I know what you’re thinking, after reading the title of this post.
“Is the Dude about to go on yet another tirade about the PLCB? Okay, okay, they suck – we get it already…”
Well… the answer is “Yes.” Sort of. I’m about to go on a bit of a tirade about the wine shipping laws not just of Pennsylvania, but also of WA, ID, AZ, CO, KS, MN, IA, WI, MI, IN, KY, GA, FL, SC, NC, NY, VT, CT, RI, and IL (pending review of currently proposed legislation).
The state of affairs of wine shipping laws in those states is almost hopelessly broken. Notice I say “almost hopelessly.” That’s because I’ve thought of a way to fix it. Let’s break it down…
I say broken because those states have laws on the books that restrict the free trade of inter-state wine sales – a practice deemed unconstitutional at the federal (and for some also at the state) level. For the most part, these states are trying to protect state-run monopoly businesses that would be handed their own jock straps in the free market if, say, a big buyer like Costco were permitted to sell and ship wines directly to consumers in those states. The state run operations add extra cost while limiting value and selection – because they are monopolies, they don’t need to compete on the basis of price or service. If individual consumer rights, or the best interests of local state wineries get in the way of their monopoly profits, those citizens are simply disregarded – even if the states’ supreme courts have ruled against those practices. So, they make billions, pay big bucks to lobbyists to protect their position, and the state governments (for the most part) turn a blind eye to it all (probably because of the huge windfall).
How to fix this mess? Simple. Here’s a 2-step process of playing politics that could turn the tide. The thing to keep in mind is that politics is almost always a numbers game. And it almost always involves you (the people getting screwed) getting off your keesters and getting active.
- Stop buying wine from the state. I mean it. Don’t buy wine from your state-run liquor store. What will this do? It will reduce the windfall (remember the part about this being a numbers game?). No profits, no windfall. No windfall, no paying lobbyists to turn the tide of free trade legislation. No lobbyists, no deceit-filled battles to block the spread of capitalism to the wine shipping business.
Disclaimer: I’m not advocating you breaking the law – and to be honest, your state’s liquor laws are so convoluted you probably violated them already if you took any cough medicine this year. Anyway, I don’t care where you get your wine, as long as it’s not from a state-run monopoly. If you are lucky enough to live near a bordering state that does sell wine through the free market economy… well, I’m just saying that you might have alternatives.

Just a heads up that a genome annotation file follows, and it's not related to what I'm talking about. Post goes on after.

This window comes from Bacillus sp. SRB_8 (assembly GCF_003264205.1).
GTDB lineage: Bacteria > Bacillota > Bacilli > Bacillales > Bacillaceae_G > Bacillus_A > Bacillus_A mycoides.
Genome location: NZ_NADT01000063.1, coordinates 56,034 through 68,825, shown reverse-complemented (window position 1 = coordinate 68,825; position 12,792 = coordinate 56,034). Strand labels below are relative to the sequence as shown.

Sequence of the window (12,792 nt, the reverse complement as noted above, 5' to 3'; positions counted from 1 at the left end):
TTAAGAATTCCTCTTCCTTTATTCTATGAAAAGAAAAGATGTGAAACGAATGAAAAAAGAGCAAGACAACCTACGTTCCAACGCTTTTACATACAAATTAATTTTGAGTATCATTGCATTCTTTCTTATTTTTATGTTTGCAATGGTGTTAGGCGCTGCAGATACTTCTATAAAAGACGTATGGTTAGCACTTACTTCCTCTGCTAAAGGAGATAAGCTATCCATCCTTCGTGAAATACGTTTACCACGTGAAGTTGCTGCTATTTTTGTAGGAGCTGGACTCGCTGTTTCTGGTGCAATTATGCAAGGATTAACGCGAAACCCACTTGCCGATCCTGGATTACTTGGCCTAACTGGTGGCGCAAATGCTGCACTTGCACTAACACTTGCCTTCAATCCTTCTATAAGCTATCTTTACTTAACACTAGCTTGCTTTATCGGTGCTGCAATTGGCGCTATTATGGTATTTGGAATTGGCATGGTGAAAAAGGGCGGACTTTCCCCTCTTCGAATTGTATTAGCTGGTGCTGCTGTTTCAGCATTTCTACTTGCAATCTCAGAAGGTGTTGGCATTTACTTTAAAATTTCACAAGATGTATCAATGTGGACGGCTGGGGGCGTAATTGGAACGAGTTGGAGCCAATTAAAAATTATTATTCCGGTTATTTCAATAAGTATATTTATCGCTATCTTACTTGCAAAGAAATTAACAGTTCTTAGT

- Write your state legislators. This is still a numbers game, because far fewer people actually do this than you’d think. So, if you flood your state legislators with correspondence, eventually they will question whether the tide needs to turn against the monopolies. Especially if you followed step 1 (politicians likely won’t stand by a sinking ship that is losing money) and indicate in your correspondence that you’re a voter in good standing and any re-election bid support on your part will hinge on their demonstrated support of free trade.
Fortunately, writing your state legislators is very easy. Head on over to FreeTheGrapes.org – they will find your legislators e-mail addresses for you, and give you a handy form-letter to send them (don’t forget to add the re-election support part – politicians usually don’t like losing their jobs).
Maybe this sounds unreasonable, overly-simplistic and ridiculous to you.
But ask yourself this:
Is it any more ridiculous than a business with cripplingly poor business models, that can’t compete on the basis of service, selection, and price, making in excess of $1.5 billion dollars a year by hiding behind antiquated laws and charging you artificially high prices?
What if your state controlled your cell phone service that way? Or forced you to buy milk only from the state, even though it was stored improperly and cost 35% more than what your cousin, who lives in the next state over, pays for his family’s milk (which he can buy from wherever he feels offers the best milk at the lowest price)? Or limited your selection of underwear to a handful of brands and sizes?
Or treated women’s designer shoes the same way? (scary… that one might have the potential to drive Mrs. Dudette to kill)…
Sure, there’s a big difference between “essential” goods like bread and luxury goods like designer fashions. But before you write off wine as an item that is fair play for regulation by the “pleasure police” (Robert Parker‘s term for the alcohol regulators in his home state of MD), don’t forget that two of our founding fathers (the two widely regarded to have had the most raw intellectual horsepower, by the way) – Jefferson and Franklin – viewed wine as an essential life good, equal to water and bread in terms of necessity.
So… who’s being unreasonable?
(images: blog.whathappensnow.com, wine.appellationamerica.com, ronalfy.com)